At peril of making the news about myself, I offer myself as an example of one thing that might be wrong with our K-12 system. I currently (and proudly!) teach French at Spearfish High School and direct drama next door at Spearfish Middle School.
If you review my teaching certificate, you will see I am certified to teach French. That certification comes from a minor in French that I finished at SDSU in 1990. I did nothing with my French (other than stammer at a pretty Frenchwoman in St. Petersburg) for 21 years, until Spearfish hired me in 2011.
Drama appears nowhere on my teaching certificate. One needs no such endorsement to coach extracurriculars. I have K-12 acting and directing experience, but on paper, my only formal preparation for directing school plays is some speech and lit classes.
But here I am, large and in charge of two important school programs. The same was true in my last big teaching job, at Montrose, where I taught speech, composition, literature, and drama, even though I don't even have a minor in any of those subjects. South Dakota may be the only state in the union where I could have built the K-12 résumé I have.
South Dakota, don't get me wrong: you've been very good to me. I appreciate the opportunities you've given me to work with students and language and art. But if we're committed to the highest-quality K-12 education, I have to ask: should you be letting me teach?
Granted, things are a little tougher for new teachers. Since my certification in 1994, the state has (or, I should say, bought from an other out-state corporation) a certification exam. New teachers have to sit for exams with questions on their content area and on teaching theory and practice. There are still a number of subject areas that don't require a Praxis test (French does, but my other big language, Russian, does not).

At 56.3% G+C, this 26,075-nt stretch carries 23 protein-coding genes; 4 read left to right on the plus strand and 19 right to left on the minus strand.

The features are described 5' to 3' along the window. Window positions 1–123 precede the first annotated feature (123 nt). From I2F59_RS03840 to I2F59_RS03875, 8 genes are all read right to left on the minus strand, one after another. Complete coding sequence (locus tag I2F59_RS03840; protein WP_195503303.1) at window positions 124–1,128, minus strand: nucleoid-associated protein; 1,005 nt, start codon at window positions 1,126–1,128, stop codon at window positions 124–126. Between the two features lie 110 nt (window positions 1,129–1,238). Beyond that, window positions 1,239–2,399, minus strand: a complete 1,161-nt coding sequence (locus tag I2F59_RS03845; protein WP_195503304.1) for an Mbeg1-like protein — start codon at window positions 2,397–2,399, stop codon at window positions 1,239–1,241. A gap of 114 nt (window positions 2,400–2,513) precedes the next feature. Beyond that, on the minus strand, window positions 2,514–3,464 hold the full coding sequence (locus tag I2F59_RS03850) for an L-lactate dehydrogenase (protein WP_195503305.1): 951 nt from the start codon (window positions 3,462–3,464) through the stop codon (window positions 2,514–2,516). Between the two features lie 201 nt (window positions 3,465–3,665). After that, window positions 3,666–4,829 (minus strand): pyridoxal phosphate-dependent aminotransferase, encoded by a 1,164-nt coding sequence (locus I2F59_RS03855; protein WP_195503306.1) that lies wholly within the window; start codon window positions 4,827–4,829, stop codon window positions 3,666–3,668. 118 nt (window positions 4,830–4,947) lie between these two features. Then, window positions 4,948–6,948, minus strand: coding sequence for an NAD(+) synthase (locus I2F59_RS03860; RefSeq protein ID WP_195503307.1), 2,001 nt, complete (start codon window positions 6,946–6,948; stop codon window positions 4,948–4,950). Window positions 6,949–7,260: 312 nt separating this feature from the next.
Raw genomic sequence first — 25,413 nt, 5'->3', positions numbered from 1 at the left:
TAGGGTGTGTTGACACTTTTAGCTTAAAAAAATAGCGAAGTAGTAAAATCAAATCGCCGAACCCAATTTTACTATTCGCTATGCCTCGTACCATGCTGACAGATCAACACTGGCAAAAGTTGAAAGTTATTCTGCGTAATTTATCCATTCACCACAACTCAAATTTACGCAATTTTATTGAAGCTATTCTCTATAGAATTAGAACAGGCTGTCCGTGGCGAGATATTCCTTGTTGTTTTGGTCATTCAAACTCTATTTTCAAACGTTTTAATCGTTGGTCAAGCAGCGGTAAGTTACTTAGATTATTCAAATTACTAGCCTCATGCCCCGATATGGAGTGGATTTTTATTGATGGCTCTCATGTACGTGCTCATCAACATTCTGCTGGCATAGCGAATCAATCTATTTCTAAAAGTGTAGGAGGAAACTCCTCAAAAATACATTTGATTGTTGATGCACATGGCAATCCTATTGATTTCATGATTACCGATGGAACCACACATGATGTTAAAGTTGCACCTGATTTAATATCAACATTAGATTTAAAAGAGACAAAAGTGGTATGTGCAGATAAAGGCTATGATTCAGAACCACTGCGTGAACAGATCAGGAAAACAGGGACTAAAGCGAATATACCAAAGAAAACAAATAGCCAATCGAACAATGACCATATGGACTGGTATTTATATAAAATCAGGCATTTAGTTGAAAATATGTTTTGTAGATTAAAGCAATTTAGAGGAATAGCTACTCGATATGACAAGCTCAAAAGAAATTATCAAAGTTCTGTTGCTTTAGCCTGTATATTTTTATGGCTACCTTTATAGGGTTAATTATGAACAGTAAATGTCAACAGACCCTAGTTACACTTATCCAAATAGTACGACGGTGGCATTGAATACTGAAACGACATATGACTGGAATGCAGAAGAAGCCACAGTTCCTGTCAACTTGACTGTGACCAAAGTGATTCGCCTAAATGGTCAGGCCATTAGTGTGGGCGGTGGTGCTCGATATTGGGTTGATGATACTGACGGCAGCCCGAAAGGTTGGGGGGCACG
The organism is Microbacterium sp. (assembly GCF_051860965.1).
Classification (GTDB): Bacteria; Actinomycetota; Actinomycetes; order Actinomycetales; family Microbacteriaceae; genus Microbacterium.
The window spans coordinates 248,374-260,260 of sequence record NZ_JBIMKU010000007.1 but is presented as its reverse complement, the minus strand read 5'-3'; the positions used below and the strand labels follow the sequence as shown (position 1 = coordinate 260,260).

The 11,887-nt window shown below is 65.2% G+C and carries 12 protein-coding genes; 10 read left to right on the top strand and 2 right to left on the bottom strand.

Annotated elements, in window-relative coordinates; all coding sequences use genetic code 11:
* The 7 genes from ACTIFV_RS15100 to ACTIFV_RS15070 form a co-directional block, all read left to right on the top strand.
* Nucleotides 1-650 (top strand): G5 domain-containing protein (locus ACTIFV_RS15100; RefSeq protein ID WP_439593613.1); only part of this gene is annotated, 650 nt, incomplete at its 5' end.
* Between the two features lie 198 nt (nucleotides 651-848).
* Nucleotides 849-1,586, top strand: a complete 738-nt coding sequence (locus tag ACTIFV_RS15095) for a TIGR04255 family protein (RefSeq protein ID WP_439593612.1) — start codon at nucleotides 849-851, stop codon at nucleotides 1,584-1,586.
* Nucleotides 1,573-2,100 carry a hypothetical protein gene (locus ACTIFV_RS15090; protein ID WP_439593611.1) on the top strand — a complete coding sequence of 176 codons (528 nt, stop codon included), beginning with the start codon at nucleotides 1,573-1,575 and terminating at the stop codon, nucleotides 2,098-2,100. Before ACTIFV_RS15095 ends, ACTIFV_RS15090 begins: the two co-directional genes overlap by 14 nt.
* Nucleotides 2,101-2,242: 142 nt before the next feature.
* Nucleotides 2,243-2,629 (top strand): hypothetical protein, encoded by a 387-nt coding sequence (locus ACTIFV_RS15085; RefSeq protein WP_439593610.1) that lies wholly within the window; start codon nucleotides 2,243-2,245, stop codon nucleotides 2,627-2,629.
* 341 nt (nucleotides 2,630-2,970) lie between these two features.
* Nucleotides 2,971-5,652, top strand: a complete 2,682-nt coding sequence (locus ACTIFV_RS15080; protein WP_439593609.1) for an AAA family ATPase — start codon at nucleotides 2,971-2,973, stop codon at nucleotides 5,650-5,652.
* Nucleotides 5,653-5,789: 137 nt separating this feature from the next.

I've not had the pleasure of taking the Praxis™ (and I welcome the comments below of teachers who have!), but I have a feeling it's not quite as rigorous as, say, the South Dakota bar exam, which requires aspiring lawyers to sit for two days worth of essay and multiple-choice questions. If I understand it correctly, prospective teachers can retake their Praxis test as many times as necessary to reach the cut score. South Dakota bar exam takers get three tries.
Joel Klein thinks teachers should face a rigorous bar exam... and then some:
We need to start by insisting on a rigorous entry exam for those who teach, along the lines of the bar exam for lawyers or the national medical exam for doctors. Shanker actually proposed a three-part national exam: first "a stiff test of subject matter knowledge," followed by a second test on "pedagogy ... [including] the ability to apply educational principles to different student developmental needs and learning styles." Then, for those who passed both, he recommended a "supervised internship program of from one to three years in which teachers would actually be evaluated on the basis of how well they worked with students and with their colleagues" [Joel Klein, "The Case for a Teacher Bar Exam," The Atlantic, 2013.01.10].
I love taking tests (which also translates into a love of creating tests, much to the chagrin of my ever-suffering students). Bring on a bar exam. But how about that three-year internship? Do we have time to subject students to that much practice teaching without radically restructuring their undergraduate education or requiring every prospective teacher to obtain a graduate degree?
And can South Dakota, where rural districts often must take utility players like me and plug them into whatever openings they have, afford to hire only teachers with professional preparation of rigor and length equal to that of lawyers?